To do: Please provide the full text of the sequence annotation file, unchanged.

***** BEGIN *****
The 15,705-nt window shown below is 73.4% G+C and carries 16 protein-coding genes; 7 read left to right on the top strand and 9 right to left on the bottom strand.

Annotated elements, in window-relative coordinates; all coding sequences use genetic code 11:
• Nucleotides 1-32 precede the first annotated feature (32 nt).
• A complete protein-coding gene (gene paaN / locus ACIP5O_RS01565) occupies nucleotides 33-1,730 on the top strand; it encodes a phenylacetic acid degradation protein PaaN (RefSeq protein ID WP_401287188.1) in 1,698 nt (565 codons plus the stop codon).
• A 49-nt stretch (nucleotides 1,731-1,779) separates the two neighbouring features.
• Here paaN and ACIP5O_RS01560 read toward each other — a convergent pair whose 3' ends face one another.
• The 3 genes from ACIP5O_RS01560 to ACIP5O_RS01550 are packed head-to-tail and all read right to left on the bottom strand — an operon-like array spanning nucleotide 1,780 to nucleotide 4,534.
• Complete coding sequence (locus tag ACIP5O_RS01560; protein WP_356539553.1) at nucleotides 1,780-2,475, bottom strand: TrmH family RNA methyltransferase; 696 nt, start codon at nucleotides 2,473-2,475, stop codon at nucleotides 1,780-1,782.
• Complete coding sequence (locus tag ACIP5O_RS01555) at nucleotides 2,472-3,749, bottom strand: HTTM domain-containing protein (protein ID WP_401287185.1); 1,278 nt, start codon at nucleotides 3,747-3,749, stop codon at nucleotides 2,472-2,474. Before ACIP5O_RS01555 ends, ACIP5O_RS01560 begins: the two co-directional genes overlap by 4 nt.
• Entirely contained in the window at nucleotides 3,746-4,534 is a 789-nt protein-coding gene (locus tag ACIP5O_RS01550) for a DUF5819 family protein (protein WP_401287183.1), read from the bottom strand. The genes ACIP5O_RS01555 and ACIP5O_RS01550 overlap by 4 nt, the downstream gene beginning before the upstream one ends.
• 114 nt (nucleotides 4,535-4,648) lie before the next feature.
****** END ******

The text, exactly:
The 15,705-nt window shown below is 73.4% G+C and carries 16 protein-coding genes; 7 read left to right on the top strand and 9 right to left on the bottom strand.

Annotated elements, in window-relative coordinates; all coding sequences use genetic code 11:
• Nucleotides 1-32 precede the first annotated feature (32 nt).
• A complete protein-coding gene (gene paaN / locus ACIP5O_RS01565) occupies nucleotides 33-1,730 on the top strand; it encodes a phenylacetic acid degradation protein PaaN (RefSeq protein ID WP_401287188.1) in 1,698 nt (565 codons plus the stop codon).
• A 49-nt stretch (nucleotides 1,731-1,779) separates the two neighbouring features.
• Here paaN and ACIP5O_RS01560 read toward each other — a convergent pair whose 3' ends face one another.
• The 3 genes from ACIP5O_RS01560 to ACIP5O_RS01550 are packed head-to-tail and all read right to left on the bottom strand — an operon-like array spanning nucleotide 1,780 to nucleotide 4,534.
• Complete coding sequence (locus tag ACIP5O_RS01560; protein WP_356539553.1) at nucleotides 1,780-2,475, bottom strand: TrmH family RNA methyltransferase; 696 nt, start codon at nucleotides 2,473-2,475, stop codon at nucleotides 1,780-1,782.
• Complete coding sequence (locus tag ACIP5O_RS01555) at nucleotides 2,472-3,749, bottom strand: HTTM domain-containing protein (protein ID WP_401287185.1); 1,278 nt, start codon at nucleotides 3,747-3,749, stop codon at nucleotides 2,472-2,474. Before ACIP5O_RS01555 ends, ACIP5O_RS01560 begins: the two co-directional genes overlap by 4 nt.
• Entirely contained in the window at nucleotides 3,746-4,534 is a 789-nt protein-coding gene (locus tag ACIP5O_RS01550) for a DUF5819 family protein (protein WP_401287183.1), read from the bottom strand. The genes ACIP5O_RS01555 and ACIP5O_RS01550 overlap by 4 nt, the downstream gene beginning before the upstream one ends.
• 114 nt (nucleotides 4,535-4,648) lie before the next feature.